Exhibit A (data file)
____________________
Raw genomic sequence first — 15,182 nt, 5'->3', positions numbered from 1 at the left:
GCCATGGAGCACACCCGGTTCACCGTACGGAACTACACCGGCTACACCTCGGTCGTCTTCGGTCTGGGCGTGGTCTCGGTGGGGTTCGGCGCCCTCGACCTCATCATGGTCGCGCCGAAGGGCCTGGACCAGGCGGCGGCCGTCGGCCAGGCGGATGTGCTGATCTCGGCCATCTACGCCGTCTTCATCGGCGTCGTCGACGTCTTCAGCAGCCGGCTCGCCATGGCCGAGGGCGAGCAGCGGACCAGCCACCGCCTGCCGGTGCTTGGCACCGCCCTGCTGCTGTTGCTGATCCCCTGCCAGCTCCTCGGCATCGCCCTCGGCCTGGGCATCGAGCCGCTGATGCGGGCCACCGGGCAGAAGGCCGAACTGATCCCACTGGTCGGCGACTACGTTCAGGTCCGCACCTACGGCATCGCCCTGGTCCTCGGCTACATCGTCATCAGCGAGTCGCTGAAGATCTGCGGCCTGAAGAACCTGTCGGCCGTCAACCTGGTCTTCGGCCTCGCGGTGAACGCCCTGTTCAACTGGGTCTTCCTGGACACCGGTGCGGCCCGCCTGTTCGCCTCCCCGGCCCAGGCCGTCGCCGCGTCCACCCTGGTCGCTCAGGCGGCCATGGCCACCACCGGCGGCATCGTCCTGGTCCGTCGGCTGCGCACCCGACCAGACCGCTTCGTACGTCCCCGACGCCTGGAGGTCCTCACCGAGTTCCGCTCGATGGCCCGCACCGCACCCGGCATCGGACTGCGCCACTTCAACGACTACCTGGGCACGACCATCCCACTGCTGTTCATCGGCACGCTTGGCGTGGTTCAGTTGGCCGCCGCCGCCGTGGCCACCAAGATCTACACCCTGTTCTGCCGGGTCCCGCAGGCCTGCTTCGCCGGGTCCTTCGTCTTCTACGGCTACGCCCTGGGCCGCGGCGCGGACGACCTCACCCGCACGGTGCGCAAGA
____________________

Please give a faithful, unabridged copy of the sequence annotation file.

Raw genomic sequence first — 15,182 nt, 5'->3', positions numbered from 1 at the left:
GCCATGGAGCACACCCGGTTCACCGTACGGAACTACACCGGCTACACCTCGGTCGTCTTCGGTCTGGGCGTGGTCTCGGTGGGGTTCGGCGCCCTCGACCTCATCATGGTCGCGCCGAAGGGCCTGGACCAGGCGGCGGCCGTCGGCCAGGCGGATGTGCTGATCTCGGCCATCTACGCCGTCTTCATCGGCGTCGTCGACGTCTTCAGCAGCCGGCTCGCCATGGCCGAGGGCGAGCAGCGGACCAGCCACCGCCTGCCGGTGCTTGGCACCGCCCTGCTGCTGTTGCTGATCCCCTGCCAGCTCCTCGGCATCGCCCTCGGCCTGGGCATCGAGCCGCTGATGCGGGCCACCGGGCAGAAGGCCGAACTGATCCCACTGGTCGGCGACTACGTTCAGGTCCGCACCTACGGCATCGCCCTGGTCCTCGGCTACATCGTCATCAGCGAGTCGCTGAAGATCTGCGGCCTGAAGAACCTGTCGGCCGTCAACCTGGTCTTCGGCCTCGCGGTGAACGCCCTGTTCAACTGGGTCTTCCTGGACACCGGTGCGGCCCGCCTGTTCGCCTCCCCGGCCCAGGCCGTCGCCGCGTCCACCCTGGTCGCTCAGGCGGCCATGGCCACCACCGGCGGCATCGTCCTGGTCCGTCGGCTGCGCACCCGACCAGACCGCTTCGTACGTCCCCGACGCCTGGAGGTCCTCACCGAGTTCCGCTCGATGGCCCGCACCGCACCCGGCATCGGACTGCGCCACTTCAACGACTACCTGGGCACGACCATCCCACTGCTGTTCATCGGCACGCTTGGCGTGGTTCAGTTGGCCGCCGCCGCCGTGGCCACCAAGATCTACACCCTGTTCTGCCGGGTCCCGCAGGCCTGCTTCGCCGGGTCCTTCGTCTTCTACGGCTACGCCCTGGGCCGCGGCGCGGACGACCTCACCCGCACGGTGCGCAAGA